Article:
Issue Brief: Behavioral Health Parity For Children
Averi Pakulis, Elaine Dalpiaz, Olivia Gomez (Former Staff)Health
What Is Behavioral Health Parity?
Treating mental health conditions and substance use disorders as equivalent to other health conditions in insurance plans is what is meant by “behavioral health parity.” The term “behavioral health” is a phrase inclusive of both mental health and substance use disorder conditions. Parity does not consistently exist across the American health care system as it relates to behavioral health, although most people agree that behavioral health is an important and equally critical component of overall health.
What a Lack of Parity Means to Children and Families
When a child or teenager has a behavioral health crisis (mental health issue, eating disorder, substance use disorder, etc.), a parent’s first instinct is to seek immediate and appropriate care so their child can receive a timely, proper diagnosis and treatment. In other words, their response is exactly the same as if their teen had just broken their arm in a bike accident or experienced a seizure. Unfortunately, when children and teens experience a behavioral health crisis—even if they are covered by health insurance (private insurance or Medicaid)— help may not be on the way.
When behavioral health services do not have parity with other health care services, children and teens in crisis lack options for care and providers. Some common areas of concern and the implications of lack of parity include:
- Network adequacy: Even when a child has insurance, they may encounter outdated or severely limited provider networks, weeks— or months-long wait lists, or providers so overburdened that they are not accepting new patients. When these children cannot access home and community-based services in real time, they go without proper care and risk experiencing a crisis. At the point of crisis, a hospital emergency room may be the only viable option for the child or teen to receive immediate care— a route into the system that is traumatic for the child and family, chaotic, and costly.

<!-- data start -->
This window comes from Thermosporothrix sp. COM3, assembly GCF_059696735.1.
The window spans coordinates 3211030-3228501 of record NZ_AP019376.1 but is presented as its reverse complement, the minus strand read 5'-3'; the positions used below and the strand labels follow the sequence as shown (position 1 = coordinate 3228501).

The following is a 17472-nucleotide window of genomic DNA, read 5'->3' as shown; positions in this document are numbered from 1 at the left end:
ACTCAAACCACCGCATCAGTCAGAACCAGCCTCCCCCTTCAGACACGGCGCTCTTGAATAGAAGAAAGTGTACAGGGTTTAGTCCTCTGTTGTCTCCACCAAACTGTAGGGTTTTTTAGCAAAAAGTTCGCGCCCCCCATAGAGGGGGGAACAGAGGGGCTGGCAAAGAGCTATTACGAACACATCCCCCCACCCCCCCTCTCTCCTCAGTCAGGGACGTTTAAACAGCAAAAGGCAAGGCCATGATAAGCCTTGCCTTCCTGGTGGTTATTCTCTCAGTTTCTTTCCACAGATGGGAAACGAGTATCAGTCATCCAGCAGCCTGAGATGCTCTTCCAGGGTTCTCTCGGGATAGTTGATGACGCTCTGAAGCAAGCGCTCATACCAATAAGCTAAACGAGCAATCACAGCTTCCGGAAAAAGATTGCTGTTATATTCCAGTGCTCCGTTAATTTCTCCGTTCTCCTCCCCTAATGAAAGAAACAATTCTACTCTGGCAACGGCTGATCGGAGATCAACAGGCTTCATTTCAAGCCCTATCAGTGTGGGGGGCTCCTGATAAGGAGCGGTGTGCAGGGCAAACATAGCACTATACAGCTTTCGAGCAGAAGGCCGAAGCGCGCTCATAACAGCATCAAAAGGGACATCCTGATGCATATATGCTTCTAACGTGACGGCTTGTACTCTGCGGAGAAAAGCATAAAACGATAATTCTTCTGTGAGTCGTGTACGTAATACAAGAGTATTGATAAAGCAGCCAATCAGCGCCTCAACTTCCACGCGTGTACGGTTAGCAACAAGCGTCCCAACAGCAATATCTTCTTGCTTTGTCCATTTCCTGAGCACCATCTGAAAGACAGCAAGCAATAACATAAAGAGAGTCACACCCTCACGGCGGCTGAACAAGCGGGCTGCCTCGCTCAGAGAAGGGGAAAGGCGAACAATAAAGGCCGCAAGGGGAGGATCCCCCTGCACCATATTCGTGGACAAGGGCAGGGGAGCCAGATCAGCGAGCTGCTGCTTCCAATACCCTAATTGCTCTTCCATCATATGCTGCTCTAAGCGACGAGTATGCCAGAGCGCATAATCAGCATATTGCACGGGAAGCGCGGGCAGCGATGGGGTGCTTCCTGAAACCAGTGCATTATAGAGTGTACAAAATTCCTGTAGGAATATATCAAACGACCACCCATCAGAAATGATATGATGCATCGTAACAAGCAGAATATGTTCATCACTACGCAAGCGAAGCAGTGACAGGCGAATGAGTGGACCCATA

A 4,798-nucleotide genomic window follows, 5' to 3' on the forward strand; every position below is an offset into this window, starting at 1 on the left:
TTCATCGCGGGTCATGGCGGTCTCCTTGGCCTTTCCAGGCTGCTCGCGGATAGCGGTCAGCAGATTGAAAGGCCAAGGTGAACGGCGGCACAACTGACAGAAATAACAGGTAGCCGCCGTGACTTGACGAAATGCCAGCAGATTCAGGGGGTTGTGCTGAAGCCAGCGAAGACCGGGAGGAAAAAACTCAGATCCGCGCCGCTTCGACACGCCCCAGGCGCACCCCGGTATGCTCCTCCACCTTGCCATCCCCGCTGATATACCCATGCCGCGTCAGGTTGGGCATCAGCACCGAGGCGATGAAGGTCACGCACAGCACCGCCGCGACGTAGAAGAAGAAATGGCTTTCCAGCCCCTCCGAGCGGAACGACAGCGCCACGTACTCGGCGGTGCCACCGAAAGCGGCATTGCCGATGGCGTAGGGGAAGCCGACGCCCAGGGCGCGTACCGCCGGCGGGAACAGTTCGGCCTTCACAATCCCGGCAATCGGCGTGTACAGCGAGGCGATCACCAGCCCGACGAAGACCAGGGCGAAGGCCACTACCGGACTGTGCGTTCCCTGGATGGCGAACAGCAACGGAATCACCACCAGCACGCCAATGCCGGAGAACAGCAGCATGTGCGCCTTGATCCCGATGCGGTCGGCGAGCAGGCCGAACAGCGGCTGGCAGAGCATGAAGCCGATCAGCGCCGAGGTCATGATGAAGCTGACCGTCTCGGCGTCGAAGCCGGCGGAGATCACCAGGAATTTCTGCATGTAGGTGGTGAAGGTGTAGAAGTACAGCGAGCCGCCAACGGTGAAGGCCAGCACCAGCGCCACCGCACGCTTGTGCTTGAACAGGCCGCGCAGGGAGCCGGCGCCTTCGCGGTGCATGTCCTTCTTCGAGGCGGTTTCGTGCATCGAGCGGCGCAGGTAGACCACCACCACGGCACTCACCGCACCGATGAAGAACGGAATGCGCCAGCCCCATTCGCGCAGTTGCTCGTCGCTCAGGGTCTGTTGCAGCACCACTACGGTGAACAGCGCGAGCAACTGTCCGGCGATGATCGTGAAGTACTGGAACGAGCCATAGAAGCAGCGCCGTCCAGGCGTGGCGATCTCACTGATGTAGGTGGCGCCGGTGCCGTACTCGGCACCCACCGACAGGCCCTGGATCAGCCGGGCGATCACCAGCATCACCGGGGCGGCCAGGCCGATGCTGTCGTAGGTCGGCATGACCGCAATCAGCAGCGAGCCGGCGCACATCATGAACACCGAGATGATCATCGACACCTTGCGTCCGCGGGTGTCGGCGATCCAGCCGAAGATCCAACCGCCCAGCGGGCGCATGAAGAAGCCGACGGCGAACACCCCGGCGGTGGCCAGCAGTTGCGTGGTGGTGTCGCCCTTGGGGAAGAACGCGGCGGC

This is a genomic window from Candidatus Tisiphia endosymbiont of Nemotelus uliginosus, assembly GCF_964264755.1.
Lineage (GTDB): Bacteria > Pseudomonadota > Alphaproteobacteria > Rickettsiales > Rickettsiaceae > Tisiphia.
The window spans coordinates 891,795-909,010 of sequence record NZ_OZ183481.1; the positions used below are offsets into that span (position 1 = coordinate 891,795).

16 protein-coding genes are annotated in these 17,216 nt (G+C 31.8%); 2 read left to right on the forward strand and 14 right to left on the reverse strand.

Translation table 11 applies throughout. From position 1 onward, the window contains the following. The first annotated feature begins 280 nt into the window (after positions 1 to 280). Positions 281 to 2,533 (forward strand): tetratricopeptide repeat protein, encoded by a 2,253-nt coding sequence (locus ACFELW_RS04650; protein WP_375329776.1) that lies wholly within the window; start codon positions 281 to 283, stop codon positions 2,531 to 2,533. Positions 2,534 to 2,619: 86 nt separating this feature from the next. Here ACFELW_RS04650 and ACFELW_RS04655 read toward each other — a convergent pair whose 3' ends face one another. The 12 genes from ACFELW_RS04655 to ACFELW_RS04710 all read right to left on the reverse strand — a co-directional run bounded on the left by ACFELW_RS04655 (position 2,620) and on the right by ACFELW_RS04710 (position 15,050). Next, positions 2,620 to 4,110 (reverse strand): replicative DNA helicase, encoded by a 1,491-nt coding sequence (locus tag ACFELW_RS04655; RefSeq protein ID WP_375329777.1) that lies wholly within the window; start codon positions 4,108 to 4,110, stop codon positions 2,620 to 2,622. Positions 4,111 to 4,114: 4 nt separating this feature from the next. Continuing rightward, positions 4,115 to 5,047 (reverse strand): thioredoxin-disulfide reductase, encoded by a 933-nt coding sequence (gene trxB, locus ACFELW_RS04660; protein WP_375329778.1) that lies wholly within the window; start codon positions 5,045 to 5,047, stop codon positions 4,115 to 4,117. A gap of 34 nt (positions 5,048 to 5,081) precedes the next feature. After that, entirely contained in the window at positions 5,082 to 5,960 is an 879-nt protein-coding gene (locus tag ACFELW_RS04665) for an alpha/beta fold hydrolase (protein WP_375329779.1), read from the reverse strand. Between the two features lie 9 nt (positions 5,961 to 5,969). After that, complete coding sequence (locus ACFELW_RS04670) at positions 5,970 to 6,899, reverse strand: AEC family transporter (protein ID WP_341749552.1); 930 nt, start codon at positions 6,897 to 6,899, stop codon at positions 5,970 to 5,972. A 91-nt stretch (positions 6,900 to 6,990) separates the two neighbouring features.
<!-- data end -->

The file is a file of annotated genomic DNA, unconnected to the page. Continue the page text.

- Low reimbursement rates: Many behavioral health providers are disincentivized to see insured patients because some insurance companies and Medicaid reimburse these services at low rates. Providers often opt out of insurance networks and provide services only to individuals who can afford to pay out-of-pocket. This practice can exclude large numbers of low-income and other children from accessing critical behavioral health care services.
- Limit on number of visits: Many insurance companies restrict the number of behavioral health visits they will cover, often limiting a patient to far fewer visits than needed. These restrictions can force children and their families into higher out-of-pocket spending or to abandon treatment before it is complete, which may result in unsuccessful outcomes.
- Higher co-pays: Children in need of treatment may also face higher co-pays for behavioral health services than for other health care services.
- Prior authorization for in-patient care: Insurance companies impose far more restrictions on prior authorization for in-patient behavioral health treatment than for other health care, forcing delays, paperwork and bureaucratic red tape. Children and teens experiencing a crisis may have to spend days in a hospital emergency room until they are authorized for in-patient care.